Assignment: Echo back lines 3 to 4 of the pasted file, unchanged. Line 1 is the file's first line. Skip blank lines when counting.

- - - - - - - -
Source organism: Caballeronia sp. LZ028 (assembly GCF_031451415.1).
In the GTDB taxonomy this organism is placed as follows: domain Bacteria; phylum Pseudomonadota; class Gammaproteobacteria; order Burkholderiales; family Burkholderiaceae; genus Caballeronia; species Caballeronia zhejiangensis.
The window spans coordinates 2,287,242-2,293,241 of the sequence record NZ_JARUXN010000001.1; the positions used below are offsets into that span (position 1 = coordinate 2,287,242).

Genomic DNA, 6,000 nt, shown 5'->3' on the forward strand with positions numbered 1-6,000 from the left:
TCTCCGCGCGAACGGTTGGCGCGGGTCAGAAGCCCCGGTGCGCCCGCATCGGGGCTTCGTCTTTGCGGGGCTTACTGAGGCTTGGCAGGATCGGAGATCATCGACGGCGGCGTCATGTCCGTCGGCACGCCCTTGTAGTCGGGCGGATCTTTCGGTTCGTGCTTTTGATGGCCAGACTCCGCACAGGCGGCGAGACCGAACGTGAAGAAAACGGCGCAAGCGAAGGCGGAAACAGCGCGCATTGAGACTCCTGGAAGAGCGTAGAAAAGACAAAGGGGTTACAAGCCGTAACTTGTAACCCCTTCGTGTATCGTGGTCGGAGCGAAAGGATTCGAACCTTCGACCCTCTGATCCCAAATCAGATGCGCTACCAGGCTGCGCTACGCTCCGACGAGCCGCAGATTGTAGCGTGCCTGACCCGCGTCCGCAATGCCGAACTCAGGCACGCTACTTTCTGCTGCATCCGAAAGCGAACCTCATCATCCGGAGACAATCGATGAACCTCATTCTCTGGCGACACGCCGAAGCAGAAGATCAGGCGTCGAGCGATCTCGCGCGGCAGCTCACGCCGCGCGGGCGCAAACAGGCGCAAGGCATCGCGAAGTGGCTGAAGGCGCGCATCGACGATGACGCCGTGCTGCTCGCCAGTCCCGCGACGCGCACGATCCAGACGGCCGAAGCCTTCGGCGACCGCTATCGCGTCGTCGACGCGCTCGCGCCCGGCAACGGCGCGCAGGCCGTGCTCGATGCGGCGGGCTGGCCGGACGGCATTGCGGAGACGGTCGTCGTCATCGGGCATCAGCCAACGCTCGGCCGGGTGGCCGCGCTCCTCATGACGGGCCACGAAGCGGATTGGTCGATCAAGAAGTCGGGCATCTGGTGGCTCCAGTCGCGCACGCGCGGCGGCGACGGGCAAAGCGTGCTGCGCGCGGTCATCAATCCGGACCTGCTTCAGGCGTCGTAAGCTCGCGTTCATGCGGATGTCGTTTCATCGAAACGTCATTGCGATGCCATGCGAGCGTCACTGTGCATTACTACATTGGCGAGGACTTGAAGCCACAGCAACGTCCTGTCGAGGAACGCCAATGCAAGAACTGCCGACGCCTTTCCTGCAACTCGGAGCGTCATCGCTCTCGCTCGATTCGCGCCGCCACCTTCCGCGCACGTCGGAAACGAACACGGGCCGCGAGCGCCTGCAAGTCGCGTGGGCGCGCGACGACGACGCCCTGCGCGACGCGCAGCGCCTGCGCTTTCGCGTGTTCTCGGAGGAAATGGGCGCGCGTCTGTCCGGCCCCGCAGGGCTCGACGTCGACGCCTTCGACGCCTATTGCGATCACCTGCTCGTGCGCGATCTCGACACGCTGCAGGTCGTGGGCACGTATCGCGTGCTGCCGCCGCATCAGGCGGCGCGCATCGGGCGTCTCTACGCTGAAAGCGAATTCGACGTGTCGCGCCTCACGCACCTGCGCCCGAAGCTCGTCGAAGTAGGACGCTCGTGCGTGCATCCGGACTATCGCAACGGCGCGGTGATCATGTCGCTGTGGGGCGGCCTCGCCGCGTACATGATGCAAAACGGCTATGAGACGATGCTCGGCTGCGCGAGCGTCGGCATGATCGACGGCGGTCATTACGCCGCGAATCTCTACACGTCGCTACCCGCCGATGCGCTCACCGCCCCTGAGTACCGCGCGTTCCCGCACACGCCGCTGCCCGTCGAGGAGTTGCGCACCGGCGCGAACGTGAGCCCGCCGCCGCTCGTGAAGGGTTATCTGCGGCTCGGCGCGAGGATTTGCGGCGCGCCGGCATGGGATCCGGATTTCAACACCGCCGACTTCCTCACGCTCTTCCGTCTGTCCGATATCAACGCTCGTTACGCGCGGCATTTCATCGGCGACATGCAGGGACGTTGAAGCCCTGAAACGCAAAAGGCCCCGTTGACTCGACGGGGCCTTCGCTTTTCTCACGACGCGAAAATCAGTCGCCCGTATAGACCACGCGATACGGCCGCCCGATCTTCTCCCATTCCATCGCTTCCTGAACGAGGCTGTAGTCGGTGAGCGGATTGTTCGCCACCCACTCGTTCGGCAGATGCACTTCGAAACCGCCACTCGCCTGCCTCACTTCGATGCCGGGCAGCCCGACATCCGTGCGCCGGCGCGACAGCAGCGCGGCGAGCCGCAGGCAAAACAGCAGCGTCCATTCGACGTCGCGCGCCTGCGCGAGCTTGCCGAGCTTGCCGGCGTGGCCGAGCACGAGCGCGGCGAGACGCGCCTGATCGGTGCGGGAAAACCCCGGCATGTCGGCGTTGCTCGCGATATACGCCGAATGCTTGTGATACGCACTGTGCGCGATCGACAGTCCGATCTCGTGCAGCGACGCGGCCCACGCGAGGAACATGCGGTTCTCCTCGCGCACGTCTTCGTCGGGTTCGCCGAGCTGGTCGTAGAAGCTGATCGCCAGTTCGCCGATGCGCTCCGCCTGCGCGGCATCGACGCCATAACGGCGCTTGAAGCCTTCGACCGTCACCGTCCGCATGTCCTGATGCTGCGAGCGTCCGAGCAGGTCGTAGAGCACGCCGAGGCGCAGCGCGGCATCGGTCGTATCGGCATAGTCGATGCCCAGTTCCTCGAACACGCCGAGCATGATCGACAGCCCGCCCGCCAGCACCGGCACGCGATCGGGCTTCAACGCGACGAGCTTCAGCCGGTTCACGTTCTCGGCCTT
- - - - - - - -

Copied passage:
The window spans coordinates 2,287,242-2,293,241 of the sequence record NZ_JARUXN010000001.1; the positions used below are offsets into that span (position 1 = coordinate 2,287,242).

Genomic DNA, 6,000 nt, shown 5'->3' on the forward strand with positions numbered 1-6,000 from the left: